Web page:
Gift to benefit Ohio State’s School of Environment and Natural Resources

Wildlife habitat evaluation area

COLUMBUS—A $250,000 gift will benefit both undergraduate and graduate students in The Ohio State University School of Environment and Natural Resources (SENR).

The donation from Marathon Petroleum Foundation will advance terrestrial wildlife ecology research, student learning and sustainability, and diversity and inclusion scholarships.

“We are excited that this gift will further enhance our efforts to support students from a diversity of backgrounds interested in pursuing careers in the environmental and natural resource fields,” said Jeff Sharp, SENR director and professor of rural sociology in the College of Food, Agricultural, and Environmental Sciences (CFAES).

Specifically, $165,000 has been designated to research in terrestrial wildlife ecology, $60,000 to create the SENR Diversity and Inclusion Scholarship Fund, and $25,000 to the Students Understanding Sustainability and Taking Action to Improve Nature and Society (SUSTAINS) Learning Community.

“As we challenge ourselves to lead in sustainable energy, partnering with an innovative and highly-engaged institution such as The Ohio State University will help us move the needle further together,” said Shawn Lyon, Marathon Pipe Line President. “We’re committed to investing in projects that promote sustainability and excited about the opportunity to invest in the important work being done at Ohio State and CFAES.”

More than 80 Ohio State students have engaged in research and projects through the Terrestrial Wildlife Ecology Lab (TWEL). “TWEL is a cooperative venture that has always thrived on partnerships,” said Gabriel Karns, clinical faculty member. “Entering into collaboration with Marathon Pipe Line provides yet another opportunity to study conservation potential and possibilities on working landscapes – namely rights-of-way.”

Marathon Pipe Line manages over 8,000 miles of utility rights-of-way nationwide, said Karns, whose research focuses on how working landscapes can provide habitat for pollinators.

Specifically, the donation to TWEL will support research to understand the benefits of integrated vegetation management on utility rights-of-way with a focus on ecology, soil carbon, and landowner relations.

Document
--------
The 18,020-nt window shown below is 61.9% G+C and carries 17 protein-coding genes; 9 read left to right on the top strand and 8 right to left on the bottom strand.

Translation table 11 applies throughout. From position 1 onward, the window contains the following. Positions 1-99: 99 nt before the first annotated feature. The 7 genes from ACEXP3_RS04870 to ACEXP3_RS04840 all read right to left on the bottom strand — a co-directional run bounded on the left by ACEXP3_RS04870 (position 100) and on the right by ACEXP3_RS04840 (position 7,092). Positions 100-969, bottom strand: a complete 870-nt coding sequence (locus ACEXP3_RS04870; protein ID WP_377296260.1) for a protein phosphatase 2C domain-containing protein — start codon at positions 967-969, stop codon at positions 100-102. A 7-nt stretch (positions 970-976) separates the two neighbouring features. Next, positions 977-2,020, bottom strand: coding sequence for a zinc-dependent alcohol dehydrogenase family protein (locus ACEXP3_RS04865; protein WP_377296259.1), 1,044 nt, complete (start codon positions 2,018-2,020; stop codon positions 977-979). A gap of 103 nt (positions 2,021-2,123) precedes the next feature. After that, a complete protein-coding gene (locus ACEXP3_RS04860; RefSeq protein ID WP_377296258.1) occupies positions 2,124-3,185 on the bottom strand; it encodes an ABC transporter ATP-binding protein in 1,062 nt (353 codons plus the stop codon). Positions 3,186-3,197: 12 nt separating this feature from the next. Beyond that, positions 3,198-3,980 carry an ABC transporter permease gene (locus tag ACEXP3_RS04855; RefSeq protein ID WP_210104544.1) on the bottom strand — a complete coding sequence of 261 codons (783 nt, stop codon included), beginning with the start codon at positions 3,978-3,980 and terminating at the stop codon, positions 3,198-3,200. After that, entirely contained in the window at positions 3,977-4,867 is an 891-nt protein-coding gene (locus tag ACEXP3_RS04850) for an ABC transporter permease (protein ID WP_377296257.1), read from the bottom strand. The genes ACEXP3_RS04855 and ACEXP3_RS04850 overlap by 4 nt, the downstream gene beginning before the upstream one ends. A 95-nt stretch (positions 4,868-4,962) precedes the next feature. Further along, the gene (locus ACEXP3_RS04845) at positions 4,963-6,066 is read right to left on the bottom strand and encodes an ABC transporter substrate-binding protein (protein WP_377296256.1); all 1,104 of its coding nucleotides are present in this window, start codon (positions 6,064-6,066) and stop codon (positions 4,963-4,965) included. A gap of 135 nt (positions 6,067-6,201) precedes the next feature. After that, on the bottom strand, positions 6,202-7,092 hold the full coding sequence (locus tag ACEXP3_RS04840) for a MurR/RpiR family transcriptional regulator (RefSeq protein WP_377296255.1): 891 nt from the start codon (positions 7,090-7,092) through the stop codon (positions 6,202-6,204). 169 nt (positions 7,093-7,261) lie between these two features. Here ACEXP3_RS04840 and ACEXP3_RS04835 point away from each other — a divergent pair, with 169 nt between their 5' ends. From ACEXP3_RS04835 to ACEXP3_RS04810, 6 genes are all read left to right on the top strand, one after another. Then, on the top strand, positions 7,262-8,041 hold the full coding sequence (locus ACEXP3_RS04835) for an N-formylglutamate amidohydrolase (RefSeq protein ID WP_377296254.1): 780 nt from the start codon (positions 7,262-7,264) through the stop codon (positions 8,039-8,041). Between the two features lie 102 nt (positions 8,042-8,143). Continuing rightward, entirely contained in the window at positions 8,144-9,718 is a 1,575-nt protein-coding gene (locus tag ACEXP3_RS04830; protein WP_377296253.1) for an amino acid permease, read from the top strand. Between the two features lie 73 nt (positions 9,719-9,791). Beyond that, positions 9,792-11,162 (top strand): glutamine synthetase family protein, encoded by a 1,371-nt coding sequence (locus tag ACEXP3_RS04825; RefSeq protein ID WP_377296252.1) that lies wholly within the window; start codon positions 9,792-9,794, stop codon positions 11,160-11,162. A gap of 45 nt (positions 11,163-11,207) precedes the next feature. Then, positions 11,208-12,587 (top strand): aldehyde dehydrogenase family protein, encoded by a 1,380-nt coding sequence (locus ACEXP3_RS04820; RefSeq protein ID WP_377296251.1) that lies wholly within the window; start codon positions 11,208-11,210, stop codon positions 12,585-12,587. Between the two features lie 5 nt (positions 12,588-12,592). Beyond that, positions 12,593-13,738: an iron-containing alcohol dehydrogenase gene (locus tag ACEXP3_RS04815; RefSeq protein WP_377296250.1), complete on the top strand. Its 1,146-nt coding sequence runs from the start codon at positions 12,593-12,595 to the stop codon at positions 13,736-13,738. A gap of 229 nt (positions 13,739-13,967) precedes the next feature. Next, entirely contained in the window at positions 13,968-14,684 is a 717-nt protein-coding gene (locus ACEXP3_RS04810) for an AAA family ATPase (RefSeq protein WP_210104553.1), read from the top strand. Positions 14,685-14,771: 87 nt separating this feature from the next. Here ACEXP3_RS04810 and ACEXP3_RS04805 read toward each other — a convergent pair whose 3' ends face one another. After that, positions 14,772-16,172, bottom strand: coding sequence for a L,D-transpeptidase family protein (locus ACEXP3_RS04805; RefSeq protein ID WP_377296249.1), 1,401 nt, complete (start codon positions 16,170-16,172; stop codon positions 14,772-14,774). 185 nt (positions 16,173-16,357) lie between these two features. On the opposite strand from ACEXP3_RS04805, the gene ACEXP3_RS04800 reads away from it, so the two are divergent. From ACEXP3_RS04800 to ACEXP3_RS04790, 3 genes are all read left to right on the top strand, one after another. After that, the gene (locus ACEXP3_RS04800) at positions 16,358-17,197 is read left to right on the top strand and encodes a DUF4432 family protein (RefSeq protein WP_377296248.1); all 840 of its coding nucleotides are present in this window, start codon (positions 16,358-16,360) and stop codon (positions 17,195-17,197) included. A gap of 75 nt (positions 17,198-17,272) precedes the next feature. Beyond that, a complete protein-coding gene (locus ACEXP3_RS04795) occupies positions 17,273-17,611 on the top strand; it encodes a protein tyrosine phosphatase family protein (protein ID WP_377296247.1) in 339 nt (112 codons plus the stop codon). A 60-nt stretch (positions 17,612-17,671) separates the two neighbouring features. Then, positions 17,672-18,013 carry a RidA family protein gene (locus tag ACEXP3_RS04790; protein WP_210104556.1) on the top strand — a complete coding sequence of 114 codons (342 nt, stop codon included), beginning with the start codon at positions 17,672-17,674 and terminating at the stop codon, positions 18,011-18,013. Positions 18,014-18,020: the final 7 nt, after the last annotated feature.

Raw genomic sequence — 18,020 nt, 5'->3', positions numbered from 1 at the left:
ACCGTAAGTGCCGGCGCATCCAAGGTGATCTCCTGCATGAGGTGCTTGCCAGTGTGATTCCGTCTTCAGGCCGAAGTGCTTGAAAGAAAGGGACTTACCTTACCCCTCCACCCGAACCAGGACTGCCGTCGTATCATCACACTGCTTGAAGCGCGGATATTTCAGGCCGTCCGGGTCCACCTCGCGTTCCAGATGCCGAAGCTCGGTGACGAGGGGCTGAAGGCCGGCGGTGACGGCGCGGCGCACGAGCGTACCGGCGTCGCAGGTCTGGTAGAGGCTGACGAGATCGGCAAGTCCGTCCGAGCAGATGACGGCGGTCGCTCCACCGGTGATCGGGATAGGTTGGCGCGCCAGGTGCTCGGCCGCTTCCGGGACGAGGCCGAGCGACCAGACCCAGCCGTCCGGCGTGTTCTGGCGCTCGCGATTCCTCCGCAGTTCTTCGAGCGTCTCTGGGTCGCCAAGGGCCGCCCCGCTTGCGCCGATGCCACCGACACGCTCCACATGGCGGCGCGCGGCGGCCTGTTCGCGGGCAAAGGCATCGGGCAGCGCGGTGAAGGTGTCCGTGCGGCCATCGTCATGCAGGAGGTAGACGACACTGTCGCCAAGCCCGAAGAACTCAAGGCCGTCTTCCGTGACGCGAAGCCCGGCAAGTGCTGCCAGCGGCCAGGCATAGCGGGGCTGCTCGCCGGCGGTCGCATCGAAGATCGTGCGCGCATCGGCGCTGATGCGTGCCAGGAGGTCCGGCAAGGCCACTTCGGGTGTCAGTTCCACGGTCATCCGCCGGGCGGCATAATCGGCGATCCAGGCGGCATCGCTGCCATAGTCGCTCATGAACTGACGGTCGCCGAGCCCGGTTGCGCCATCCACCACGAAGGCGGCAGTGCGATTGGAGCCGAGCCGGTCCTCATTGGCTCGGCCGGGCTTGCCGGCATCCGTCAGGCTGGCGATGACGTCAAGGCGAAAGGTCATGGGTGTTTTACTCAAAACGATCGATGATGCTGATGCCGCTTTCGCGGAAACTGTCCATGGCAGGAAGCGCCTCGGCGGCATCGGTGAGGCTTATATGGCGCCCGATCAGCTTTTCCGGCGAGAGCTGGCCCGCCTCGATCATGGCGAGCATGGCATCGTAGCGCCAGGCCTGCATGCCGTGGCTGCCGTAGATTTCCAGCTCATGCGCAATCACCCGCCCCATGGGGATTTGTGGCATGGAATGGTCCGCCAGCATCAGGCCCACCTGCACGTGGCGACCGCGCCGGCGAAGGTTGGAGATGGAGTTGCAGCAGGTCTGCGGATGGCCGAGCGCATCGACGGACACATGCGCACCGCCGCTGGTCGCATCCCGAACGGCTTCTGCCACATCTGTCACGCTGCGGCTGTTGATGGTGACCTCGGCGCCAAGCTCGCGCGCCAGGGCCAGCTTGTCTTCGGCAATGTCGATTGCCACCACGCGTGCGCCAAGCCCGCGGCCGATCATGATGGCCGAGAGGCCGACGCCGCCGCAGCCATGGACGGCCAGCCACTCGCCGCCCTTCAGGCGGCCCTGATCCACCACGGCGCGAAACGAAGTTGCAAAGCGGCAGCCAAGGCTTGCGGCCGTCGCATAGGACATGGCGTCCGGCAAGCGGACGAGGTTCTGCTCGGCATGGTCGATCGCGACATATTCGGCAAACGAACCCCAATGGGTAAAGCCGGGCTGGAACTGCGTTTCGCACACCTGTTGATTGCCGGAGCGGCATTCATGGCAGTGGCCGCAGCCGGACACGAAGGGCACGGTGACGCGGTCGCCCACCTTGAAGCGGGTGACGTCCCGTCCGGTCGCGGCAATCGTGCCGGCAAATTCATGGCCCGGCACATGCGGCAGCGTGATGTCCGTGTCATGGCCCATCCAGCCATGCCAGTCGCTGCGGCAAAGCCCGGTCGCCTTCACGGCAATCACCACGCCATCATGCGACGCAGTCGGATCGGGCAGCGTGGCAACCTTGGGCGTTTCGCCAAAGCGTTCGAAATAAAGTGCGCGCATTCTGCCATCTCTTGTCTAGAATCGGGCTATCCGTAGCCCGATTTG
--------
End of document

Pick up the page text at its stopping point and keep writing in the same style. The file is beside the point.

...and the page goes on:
The gift will enable Karns and his SENR colleagues, lecturer Joe Campbell and assistant professor Scott Demyan, to examine how rights-of-way vegetation management can bring together utilities and private landowners to address soil conservation issues and create biodiversity reservoirs for threatened taxa. They will also be able to hire three new six-month positions to work in the field.

An internship opportunity for one Ohio State student has also been made available within Marathon Pipe Line’s rights-of-way vegetation management team. “This internship will be a hands-on, experiential learning moment where everyone learns from one another,” shared Lyon.

SENR diversity and inclusion efforts will also get a big boost with scholarship monies earmarked to students who add diversity to SENR and/or who actively contribute to nurturing a more diverse and inclusive community within the school. Up to $6,000 could be awarded annually per recipient.

Monies from the new SENR fund may be used for research-related costs, tuition, and fees, and other education expenses. Sharp noted that support may be awarded in varying amounts based on student enrollment, available funding, and other factors. 

SENR co-administers the SUSTAINS Learning Community experience with Ohio State’s Sustainability Institute. Students live alongside their peers who share common interests in exploring sustainable solutions for local, national, and global issues.

“The gift from Marathon will allow for the SUSTAINS Learning Community to return to in-person programming after almost two years of delivering a virtual curriculum due to COVID,” said Matt Griffin, program coordinator and co-lead of the SUSTAINS Learning Community. “With this gift, we can deliver safe, engaging, and unique sustainability-focused learning opportunities for students.”

SENR director Sharp noted, “A growing number of students are interested in issues of climate, sustainability, and conservation. These gifts will help make college more accessible and affordable.”

For more information about SENR and its programs, visit

Sherrie R. Whaley
For more information, contact: 

Jeff Sharp